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Coat of arms of Calw
Coat of arms
Calw  is located in Germany
Coordinates: 48°43′0″N 8°44′0″E / 48.71667°N 8.73333°E / 48.71667; 8.73333Coordinates: 48°43′0″N 8°44′0″E / 48.71667°N 8.73333°E / 48.71667; 8.73333
Country Germany
State Baden-Württemberg
Admin. region Karlsruhe
District Calw
 • Mayor Ralf Eggert
 • Total 59.88 km2 (23.12 sq mi)
Population (2014-12-31)[1]
 • Total 22,600
 • Density 380/km2 (980/sq mi)
Time zone CET/CEST (UTC+1/+2)
Postal codes 75351-75365
Dialling codes 07051, 07053
Vehicle registration CW

Calw (German pronunciation: [ˈkalf]; locally [kʰalp]) is a town in the middle of Baden-Württemberg in the south of Germany, capital of the district Calw. It is located in the Northern Black Forest and is approximately 18 kilometres south of Pforzheim and 33 kilometres west of Stuttgart.


Calw was first mentioned in records in 1037.[2] In the 11th century, the town grew around the older castle of the Grafen (Earls) of Calw. In the Middle Ages, Calw was an important commercial town, especially for the trade of cloth and leather. In 1345, Calw became part of Württemberg,[2] and by the 16th century, it had become the summer residence of the Duke of Württemberg. In 1634 the town was taken by the Bavarians, and in 1692 by the French.[2] In the 18th century, Calw flourished from the lumber trade and rafting of timber on the river Nagold.

Due to her romantic relationship with a Polish guest worker, seventeen-year-old Calw resident Erna Brehm was publicly shaved bald in the town's market square in August 1941. She served eight months in jail in Calw and Stuttgart for violating Nazi Rassenschande ("racial shame") laws before being deported to Ravensbrück concentration camp. She was released on 1 April 1944 because she was in such poor health that she was no longer able to work. She was extremely underweight (reportedly only 34.5 kilograms or 76 pounds) and died on 19 August 1951 at the age of twenty-seven.[3]

During World War II, a small subcamp of Natzweiler-Struthof concentration camp, where parts for aircraft were assembled by female forced laborers, was located here.[4] The most prominent resident of Calw was the author and Nobel prize winner Hermann Hesse.

The district reform of 1 January 1973 gave Calw its current size. It became a part of the newly founded Northern Black Forest Region, which itself was assigned to the administrative region of Karlsruhe. On 1 January 1975, Calw was combined with the municipalities of Altburg, Hirsau and Stammheim into the town of Calw-Hirsau. On 1 January 1976, it was renamed as Calw.


Municipal council[edit]

Since the municipal elections of 7 June 2009 the municipal council of Calw has had a total of thirty members (previously there were only twenty-seven). Furthermore, the Lord Mayor (in German "Oberbürgermeister") acts as the chairperson of the council. The result of the last election was:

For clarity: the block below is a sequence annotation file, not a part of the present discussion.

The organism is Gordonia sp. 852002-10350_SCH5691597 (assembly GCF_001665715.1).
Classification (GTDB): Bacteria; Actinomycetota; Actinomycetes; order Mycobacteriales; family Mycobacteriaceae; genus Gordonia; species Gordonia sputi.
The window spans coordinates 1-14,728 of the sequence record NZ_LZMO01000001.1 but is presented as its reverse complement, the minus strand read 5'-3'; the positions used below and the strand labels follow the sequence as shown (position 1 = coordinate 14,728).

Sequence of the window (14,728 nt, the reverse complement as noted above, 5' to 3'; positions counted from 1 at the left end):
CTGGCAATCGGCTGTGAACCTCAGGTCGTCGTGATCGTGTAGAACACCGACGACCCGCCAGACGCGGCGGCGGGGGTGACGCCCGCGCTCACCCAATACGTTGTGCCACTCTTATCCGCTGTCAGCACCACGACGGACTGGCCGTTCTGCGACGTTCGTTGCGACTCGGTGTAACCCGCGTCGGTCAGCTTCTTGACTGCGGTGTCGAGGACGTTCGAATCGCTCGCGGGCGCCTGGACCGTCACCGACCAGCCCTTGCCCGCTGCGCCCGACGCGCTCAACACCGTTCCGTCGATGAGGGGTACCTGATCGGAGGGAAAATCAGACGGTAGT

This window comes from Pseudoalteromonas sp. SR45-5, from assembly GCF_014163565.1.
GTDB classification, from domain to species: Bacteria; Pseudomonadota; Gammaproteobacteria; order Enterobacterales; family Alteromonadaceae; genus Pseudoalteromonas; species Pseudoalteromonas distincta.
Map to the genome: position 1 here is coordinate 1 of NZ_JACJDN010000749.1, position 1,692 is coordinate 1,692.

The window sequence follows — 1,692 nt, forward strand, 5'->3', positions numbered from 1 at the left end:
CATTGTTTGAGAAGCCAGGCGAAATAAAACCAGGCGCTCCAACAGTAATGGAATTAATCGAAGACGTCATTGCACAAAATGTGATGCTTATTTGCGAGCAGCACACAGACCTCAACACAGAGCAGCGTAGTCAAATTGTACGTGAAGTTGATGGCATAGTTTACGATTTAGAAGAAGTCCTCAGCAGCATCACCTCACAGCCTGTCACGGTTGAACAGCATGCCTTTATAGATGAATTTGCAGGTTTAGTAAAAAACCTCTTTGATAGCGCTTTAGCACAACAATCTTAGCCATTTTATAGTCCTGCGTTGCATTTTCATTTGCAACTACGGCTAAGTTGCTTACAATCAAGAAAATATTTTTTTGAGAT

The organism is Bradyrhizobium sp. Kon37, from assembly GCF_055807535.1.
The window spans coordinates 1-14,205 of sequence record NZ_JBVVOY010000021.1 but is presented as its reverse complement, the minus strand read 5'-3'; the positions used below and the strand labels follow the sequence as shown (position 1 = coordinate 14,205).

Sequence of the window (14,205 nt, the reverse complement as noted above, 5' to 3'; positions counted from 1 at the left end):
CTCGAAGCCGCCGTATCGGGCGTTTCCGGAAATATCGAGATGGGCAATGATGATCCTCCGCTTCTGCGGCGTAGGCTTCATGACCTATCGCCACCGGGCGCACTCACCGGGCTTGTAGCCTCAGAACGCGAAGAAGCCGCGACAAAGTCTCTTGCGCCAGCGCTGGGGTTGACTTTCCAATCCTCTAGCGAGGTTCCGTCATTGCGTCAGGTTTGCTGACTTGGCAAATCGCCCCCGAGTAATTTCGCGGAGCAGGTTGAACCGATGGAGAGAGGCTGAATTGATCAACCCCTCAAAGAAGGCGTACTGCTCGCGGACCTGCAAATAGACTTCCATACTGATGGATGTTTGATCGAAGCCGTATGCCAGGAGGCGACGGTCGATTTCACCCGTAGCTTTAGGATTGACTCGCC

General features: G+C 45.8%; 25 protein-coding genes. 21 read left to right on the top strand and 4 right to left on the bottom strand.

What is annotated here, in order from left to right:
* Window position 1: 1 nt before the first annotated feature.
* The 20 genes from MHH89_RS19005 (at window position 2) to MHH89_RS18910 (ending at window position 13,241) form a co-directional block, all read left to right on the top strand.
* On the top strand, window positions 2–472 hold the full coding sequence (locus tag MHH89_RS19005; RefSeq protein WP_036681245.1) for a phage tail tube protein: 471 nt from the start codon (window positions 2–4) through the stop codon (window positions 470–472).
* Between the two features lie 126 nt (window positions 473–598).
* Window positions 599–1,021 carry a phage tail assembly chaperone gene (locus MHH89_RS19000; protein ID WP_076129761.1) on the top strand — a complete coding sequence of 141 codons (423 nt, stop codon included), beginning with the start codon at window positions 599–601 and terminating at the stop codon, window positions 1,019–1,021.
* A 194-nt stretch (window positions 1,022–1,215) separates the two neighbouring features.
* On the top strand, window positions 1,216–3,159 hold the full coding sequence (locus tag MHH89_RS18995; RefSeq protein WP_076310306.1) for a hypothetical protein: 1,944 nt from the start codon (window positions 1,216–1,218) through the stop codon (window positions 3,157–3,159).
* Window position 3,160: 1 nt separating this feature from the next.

Party Percentage of Votes + / - Seats + / -
Free Voters 35.7% - 3.6 11 ± 0
Christian Democratic Union 23.4% - 1.2 7 ± 0
Social Democratic Party 14.0% - 2.0 4 ± 0
Free Democratic Party / Green Party 19.5% + 2.6 6 + 2
Neue Liste Calw 7.5% + 3.9 2 + 1


By the 15th century Calw had an electoral system that chose a new mayor every two years. Proof exists for a council as far back as 1453.

Mayors and Lord Mayors[edit]

  • 1799–1802: Ernst Friedrich Wagner
  • 1802–1809: Ernst Bernhard Wagner
  • 1809–1817: Johann Gottfried Konrad und Johann Naschold
  • 1817–1820: Carl Friedrich von Gärtner
  • 1820–1826: Johann Jakob Hess
  • 1826–1835: Johann Friedrich Dreiß
  • 1835–1884: Christian Friedrich Schuldt
  • 1884–1902: Hermann Haffner
  • 1902–1918: Eduard Conz
  • 1918–1946: Otto Göhner
  • 1946–1948: Oskar Blessing
  • 1948–1965: Reinhold Seeber
  • 1965–1991: Karl-Heinz Lehmann
  • 1991–1998: Herbert Karl
  • 1999–2003: Werner Spec (no party)
  • 2003–2011: Manfred Dunst (Free Voters)
  • since 2011: Ralf Eggert (no party)

Important facts and figures about Calw[edit]

  • Outlying districts: Alzenberg, Wimberg, Heumaden
  • Town districts: Altburg, Hirsau, Stammheim, Holzbronn
  • Labor force: Compulsorily insured employees 8,014. Of these:
    • Manufacturing industries: 2,763
    • Service industries: 5,251
  • Waterways - Nagold river, Tälesbach, Ziegelbach, Wurstbrunnenbach, Schießbach, Schlittenbach, Schweinbach
  • Base of the Kommando Spezialkräfte (KSK) (Special Forces Command)

Tourism and importance[edit]

Calw is heavily pedestrianised, and has begun catering for the tourist trade with numerous shops, restaurants, bistros and ice-cream parlours being opened. This growth has allowed Calw to be considered a large town at the centre of its district.

Famous residents[edit]



External links[edit]

  • Media related to Calw at Wikimedia Commons
  • Calw travel guide from Wikivoyage